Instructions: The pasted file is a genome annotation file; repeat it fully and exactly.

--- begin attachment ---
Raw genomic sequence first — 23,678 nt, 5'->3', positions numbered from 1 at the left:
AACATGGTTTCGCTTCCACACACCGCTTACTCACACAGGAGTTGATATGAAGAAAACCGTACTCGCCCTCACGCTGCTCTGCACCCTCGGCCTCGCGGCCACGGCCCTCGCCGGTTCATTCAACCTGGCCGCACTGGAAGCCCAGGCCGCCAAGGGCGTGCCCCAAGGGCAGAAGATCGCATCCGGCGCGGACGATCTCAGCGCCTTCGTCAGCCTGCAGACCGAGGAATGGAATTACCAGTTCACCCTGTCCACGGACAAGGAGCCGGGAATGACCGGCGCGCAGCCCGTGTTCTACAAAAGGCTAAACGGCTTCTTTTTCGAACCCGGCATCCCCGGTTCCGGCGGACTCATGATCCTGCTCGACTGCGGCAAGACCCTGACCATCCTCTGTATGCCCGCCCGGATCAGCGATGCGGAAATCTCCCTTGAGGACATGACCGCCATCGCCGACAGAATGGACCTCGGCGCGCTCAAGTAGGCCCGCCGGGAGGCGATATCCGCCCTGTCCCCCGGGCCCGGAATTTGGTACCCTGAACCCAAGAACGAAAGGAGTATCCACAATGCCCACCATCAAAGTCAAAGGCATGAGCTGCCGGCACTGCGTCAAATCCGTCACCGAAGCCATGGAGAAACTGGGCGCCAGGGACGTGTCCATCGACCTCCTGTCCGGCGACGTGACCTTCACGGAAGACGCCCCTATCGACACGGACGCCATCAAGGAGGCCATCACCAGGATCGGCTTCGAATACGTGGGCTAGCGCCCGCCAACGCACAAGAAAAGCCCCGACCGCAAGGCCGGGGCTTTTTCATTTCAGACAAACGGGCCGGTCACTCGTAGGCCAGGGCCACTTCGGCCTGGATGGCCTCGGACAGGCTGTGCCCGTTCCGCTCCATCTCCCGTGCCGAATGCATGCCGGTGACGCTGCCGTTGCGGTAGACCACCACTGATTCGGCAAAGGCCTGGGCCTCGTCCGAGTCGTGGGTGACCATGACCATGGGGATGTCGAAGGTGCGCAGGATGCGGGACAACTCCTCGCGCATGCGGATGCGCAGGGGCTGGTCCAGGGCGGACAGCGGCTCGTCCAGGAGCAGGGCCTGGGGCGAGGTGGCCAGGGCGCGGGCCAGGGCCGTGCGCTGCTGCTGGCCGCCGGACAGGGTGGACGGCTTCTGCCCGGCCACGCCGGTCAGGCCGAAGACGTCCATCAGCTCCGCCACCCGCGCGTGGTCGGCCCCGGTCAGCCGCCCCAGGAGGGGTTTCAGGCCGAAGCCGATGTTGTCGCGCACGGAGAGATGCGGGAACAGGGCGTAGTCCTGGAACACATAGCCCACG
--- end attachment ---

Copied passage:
Raw genomic sequence first — 23,678 nt, 5'->3', positions numbered from 1 at the left:
AACATGGTTTCGCTTCCACACACCGCTTACTCACACAGGAGTTGATATGAAGAAAACCGTACTCGCCCTCACGCTGCTCTGCACCCTCGGCCTCGCGGCCACGGCCCTCGCCGGTTCATTCAACCTGGCCGCACTGGAAGCCCAGGCCGCCAAGGGCGTGCCCCAAGGGCAGAAGATCGCATCCGGCGCGGACGATCTCAGCGCCTTCGTCAGCCTGCAGACCGAGGAATGGAATTACCAGTTCACCCTGTCCACGGACAAGGAGCCGGGAATGACCGGCGCGCAGCCCGTGTTCTACAAAAGGCTAAACGGCTTCTTTTTCGAACCCGGCATCCCCGGTTCCGGCGGACTCATGATCCTGCTCGACTGCGGCAAGACCCTGACCATCCTCTGTATGCCCGCCCGGATCAGCGATGCGGAAATCTCCCTTGAGGACATGACCGCCATCGCCGACAGAATGGACCTCGGCGCGCTCAAGTAGGCCCGCCGGGAGGCGATATCCGCCCTGTCCCCCGGGCCCGGAATTTGGTACCCTGAACCCAAGAACGAAAGGAGTATCCACAATGCCCACCATCAAAGTCAAAGGCATGAGCTGCCGGCACTGCGTCAAATCCGTCACCGAAGCCATGGAGAAACTGGGCGCCAGGGACGTGTCCATCGACCTCCTGTCCGGCGACGTGACCTTCACGGAAGACGCCCCTATCGACACGGACGCCATCAAGGAGGCCATCACCAGGATCGGCTTCGAATACGTGGGCTAGCGCCCGCCAACGCACAAGAAAAGCCCCGACCGCAAGGCCGGGGCTTTTTCATTTCAGACAAACGGGCCGGTCACTCGTAGGCCAGGGCCACTTCGGCCTGGATGGCCTCGGACAGGCTGTGCCCGTTCCGCTCCATCTCCCGTGCCGAATGCATGCCGGTGACGCTGCCGTTGCGGTAGACCACCACTGATTCGGCAAAGGCCTGGGCCTCGTCCGAGTCGTGGGTGACCATGACCATGGGGATGTCGAAGGTGCGCAGGATGCGGGACAACTCCTCGCGCATGCGGATGCGCAGGGGCTGGTCCAGGGCGGACAGCGGCTCGTCCAGGAGCAGGGCCTGGGGCGAGGTGGCCAGGGCGCGGGCCAGGGCCGTGCGCTGCTGCTGGCCGCCGGACAGGGTGGACGGCTTCTGCCCGGCCACGCCGGTCAGGCCGAAGACGTCCATCAGCTCCGCCACCCGCGCGTGGTCGGCCCCGGTCAGCCGCCCCAGGAGGGGTTTCAGGCCGAAGCCGATGTTGTCGCGCACGGAGAGATGCGGGAACAGGGCGTAGTCCTGGAACACATAGCCCACG